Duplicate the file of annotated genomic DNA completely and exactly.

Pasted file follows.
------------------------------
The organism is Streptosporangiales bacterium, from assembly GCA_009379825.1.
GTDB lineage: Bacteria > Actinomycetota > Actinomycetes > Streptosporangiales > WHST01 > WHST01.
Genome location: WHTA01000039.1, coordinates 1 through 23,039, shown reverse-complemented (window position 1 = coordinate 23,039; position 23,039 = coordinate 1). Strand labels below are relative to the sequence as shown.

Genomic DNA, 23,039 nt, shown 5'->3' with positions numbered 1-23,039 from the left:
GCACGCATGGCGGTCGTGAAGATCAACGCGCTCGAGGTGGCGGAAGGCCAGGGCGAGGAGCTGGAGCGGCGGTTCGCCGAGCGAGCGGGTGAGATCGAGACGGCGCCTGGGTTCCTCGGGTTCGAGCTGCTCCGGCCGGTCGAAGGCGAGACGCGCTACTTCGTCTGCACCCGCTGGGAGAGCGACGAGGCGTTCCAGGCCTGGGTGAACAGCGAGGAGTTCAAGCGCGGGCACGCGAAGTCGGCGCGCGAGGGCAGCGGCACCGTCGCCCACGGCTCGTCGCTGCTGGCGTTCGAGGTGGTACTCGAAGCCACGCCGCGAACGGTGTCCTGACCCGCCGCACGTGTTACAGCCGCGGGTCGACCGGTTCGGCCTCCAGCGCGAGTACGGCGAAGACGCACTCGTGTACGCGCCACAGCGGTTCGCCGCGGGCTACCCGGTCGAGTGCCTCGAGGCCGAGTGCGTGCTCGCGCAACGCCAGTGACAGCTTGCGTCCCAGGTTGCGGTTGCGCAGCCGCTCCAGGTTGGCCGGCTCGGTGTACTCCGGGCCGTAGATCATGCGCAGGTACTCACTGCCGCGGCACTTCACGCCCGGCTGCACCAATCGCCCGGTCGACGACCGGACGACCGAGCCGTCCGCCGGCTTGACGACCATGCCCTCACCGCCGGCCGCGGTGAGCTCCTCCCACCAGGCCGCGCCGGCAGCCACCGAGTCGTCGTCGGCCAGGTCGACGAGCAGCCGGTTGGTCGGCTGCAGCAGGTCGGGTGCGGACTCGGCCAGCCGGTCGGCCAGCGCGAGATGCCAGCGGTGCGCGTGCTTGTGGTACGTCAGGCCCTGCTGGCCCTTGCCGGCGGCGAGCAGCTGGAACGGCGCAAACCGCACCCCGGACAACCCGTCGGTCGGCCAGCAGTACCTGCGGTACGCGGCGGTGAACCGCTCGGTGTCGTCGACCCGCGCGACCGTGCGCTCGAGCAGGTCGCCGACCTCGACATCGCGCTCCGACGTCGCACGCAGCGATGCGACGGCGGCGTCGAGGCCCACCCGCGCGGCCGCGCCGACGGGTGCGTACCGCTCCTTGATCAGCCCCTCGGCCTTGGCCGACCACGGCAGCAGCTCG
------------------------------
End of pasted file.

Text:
The organism is Streptosporangiales bacterium, from assembly GCA_009379825.1.
GTDB lineage: Bacteria > Actinomycetota > Actinomycetes > Streptosporangiales > WHST01 > WHST01.
Genome location: WHTA01000039.1, coordinates 1 through 23,039, shown reverse-complemented (window position 1 = coordinate 23,039; position 23,039 = coordinate 1). Strand labels below are relative to the sequence as shown.

Genomic DNA, 23,039 nt, shown 5'->3' with positions numbered 1-23,039 from the left:
GCACGCATGGCGGTCGTGAAGATCAACGCGCTCGAGGTGGCGGAAGGCCAGGGCGAGGAGCTGGAGCGGCGGTTCGCCGAGCGAGCGGGTGAGATCGAGACGGCGCCTGGGTTCCTCGGGTTCGAGCTGCTCCGGCCGGTCGAAGGCGAGACGCGCTACTTCGTCTGCACCCGCTGGGAGAGCGACGAGGCGTTCCAGGCCTGGGTGAACAGCGAGGAGTTCAAGCGCGGGCACGCGAAGTCGGCGCGCGAGGGCAGCGGCACCGTCGCCCACGGCTCGTCGCTGCTGGCGTTCGAGGTGGTACTCGAAGCCACGCCGCGAACGGTGTCCTGACCCGCCGCACGTGTTACAGCCGCGGGTCGACCGGTTCGGCCTCCAGCGCGAGTACGGCGAAGACGCACTCGTGTACGCGCCACAGCGGTTCGCCGCGGGCTACCCGGTCGAGTGCCTCGAGGCCGAGTGCGTGCTCGCGCAACGCCAGTGACAGCTTGCGTCCCAGGTTGCGGTTGCGCAGCCGCTCCAGGTTGGCCGGCTCGGTGTACTCCGGGCCGTAGATCATGCGCAGGTACTCACTGCCGCGGCACTTCACGCCCGGCTGCACCAATCGCCCGGTCGACGACCGGACGACCGAGCCGTCCGCCGGCTTGACGACCATGCCCTCACCGCCGGCCGCGGTGAGCTCCTCCCACCAGGCCGCGCCGGCAGCCACCGAGTCGTCGTCGGCCAGGTCGACGAGCAGCCGGTTGGTCGGCTGCAGCAGGTCGGGTGCGGACTCGGCCAGCCGGTCGGCCAGCGCGAGATGCCAGCGGTGCGCGTGCTTGTGGTACGTCAGGCCCTGCTGGCCCTTGCCGGCGGCGAGCAGCTGGAACGGCGCAAACCGCACCCCGGACAACCCGTCGGTCGGCCAGCAGTACCTGCGGTACGCGGCGGTGAACCGCTCGGTGTCGTCGACCCGCGCGACCGTGCGCTCGAGCAGGTCGCCGACCTCGACATCGCGCTCCGACGTCGCACGCAGCGATGCGACGGCGGCGTCGAGGCCCACCCGCGCGGCCGCGCCGACGGGTGCGTACCGCTCCTTGATCAGCCCCTCGGCCTTGGCCGACCACGGCAGCAGCTCG